Today is the twenty-third anniversary of my ordination to the Priesthood in Birmingham Cathedral, a day for which I give thanks. It seemed very appropriate that the Gospel (1) for today’s Mass, the 13th Sunday in Ordinary Time, included this statement by Jesus:
“Whoever loves father or mother more than me is not worthy of me, and whoever loves son or daughter more than me is not worthy of me; and whoever does not take up his cross and follow after me is not worthy of me. Whoever finds his life will lose it, and whoever loses his life for my sake will find it.” (Matt.10:37)
It is known as one of the ‘hard-sayings’ of Jesus because, at first sight, it seems both overly-demanding and exclusive. Yet, on further reflection, it is also one of the most beautiful and inspiring. For it is a forceful reminder that our gaze be directed to the Heart of Christ, from which every human heart takes its shape and form yet which can become so misshapen. It is easy for us to be misled by those we love – even the most wonderful of human lovers has their faults – and we need to have our own heart, the centre of our being, constantly re-focussed and re-made. And we who are Christians find that the Heart of Jesus has no flaws and longs to re-fashion us in Christ’s image and likeness. So we need to love the Heart of Jesus with all our heart, and with all our soul, and with all our mind, and with all our strength. (Mt.12:30)
And, as if offering a further reflection on the Gospel, today’s Office of Readings includes the Homily Pope Paul VI during his visit to the Philippines in 1970 (2):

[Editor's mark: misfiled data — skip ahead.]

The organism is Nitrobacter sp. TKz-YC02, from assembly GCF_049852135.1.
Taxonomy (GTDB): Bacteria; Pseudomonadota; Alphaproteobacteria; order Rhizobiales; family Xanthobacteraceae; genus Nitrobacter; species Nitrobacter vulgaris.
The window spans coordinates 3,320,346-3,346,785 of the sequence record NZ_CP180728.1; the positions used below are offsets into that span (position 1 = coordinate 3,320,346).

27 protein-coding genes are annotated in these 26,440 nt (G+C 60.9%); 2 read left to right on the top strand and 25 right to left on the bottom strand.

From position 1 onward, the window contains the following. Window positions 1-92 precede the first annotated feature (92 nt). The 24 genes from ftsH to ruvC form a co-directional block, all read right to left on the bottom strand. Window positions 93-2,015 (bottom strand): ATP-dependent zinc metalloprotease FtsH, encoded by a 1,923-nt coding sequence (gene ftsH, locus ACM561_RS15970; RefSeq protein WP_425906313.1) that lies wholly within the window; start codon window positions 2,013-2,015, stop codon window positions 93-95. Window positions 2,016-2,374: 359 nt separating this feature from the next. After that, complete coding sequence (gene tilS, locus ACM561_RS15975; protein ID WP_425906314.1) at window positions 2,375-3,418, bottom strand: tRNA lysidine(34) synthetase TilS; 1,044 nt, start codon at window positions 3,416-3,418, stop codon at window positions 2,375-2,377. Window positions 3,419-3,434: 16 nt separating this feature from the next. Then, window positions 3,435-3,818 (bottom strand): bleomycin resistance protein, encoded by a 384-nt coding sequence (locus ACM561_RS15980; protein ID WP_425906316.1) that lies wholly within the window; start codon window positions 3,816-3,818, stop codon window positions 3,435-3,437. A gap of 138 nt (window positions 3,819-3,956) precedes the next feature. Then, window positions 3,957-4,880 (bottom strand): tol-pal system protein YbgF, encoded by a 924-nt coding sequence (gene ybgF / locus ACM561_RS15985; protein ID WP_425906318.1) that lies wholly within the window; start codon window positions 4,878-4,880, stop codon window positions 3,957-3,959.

“I must bear witness to his name: Jesus is the Christ, the Son of the living God (Matt.16:16). He reveals the invisible God; he is the firstborn of all creation, the foundation of everything created. He is the Teacher of mankind, and its Redeemer. He was born, he died and he rose again for us. He is the centre of history and of the world; he is the one who knows us and who loves us; he is the companion and the friend of our life. He is the man of sorrows and of hope. It is he who will come and who one day will be our judge and - we hope - the everlasting fullness of our existence, our happiness. I could never finish speaking about him: he is the light and the truth; indeed, he is ‘the way, the truth and the life’ (In.14:6). He is the bread and the spring of living water to satisfy our hunger and our thirst. He is our shepherd, our guide, our model, our comfort, our brother. Like us, and more than us, he has been little, poor, humiliated; he has been a worker; he has known misfortune and been patient. For our sake he spoke, worked miracles and founded a new kingdom where the poor are happy, where peace is the principle for living together, where the pure of heart and those who mourn are raised up and comforted, where those who hunger and thirst after justice have their fill, where sinners can be forgiven, where all are brothers.
Jesus Christ: you have heard him spoken of; indeed the greater part of you are already his: you are Christians. So, to you Christians I repeat his name, to everyone I proclaim him: Jesus Christ is the beginning and the end, the Alpha and the Omega; he is the king of the new world; he is the secret of history; he is the key to our destiny. He is the mediator, the bridge, between heaven and earth. He is more perfectly than anyone else the Son of Man, because he is the Son of God, eternal and infinite. He is the son of Mary, blessed among all women, his mother according to the flesh, and our mother through the sharing in the Spirit of his Mystical Body.
Jesus Christ is our constant preaching; it is his name that we proclaim to the ends of the earth (cf. Rom 10:18) and throughout all ages (Rom.9 5). Remember this and ponder on it: the Pope has come here among you and has proclaimed Jesus Christ!”
(1) Revised Common Lectionary
(2) Homily of the late Holy Father, Paul VI, at Mass at the ‘Quezon Circle, Manila, The Philippines, on Sunday, 29 November 1970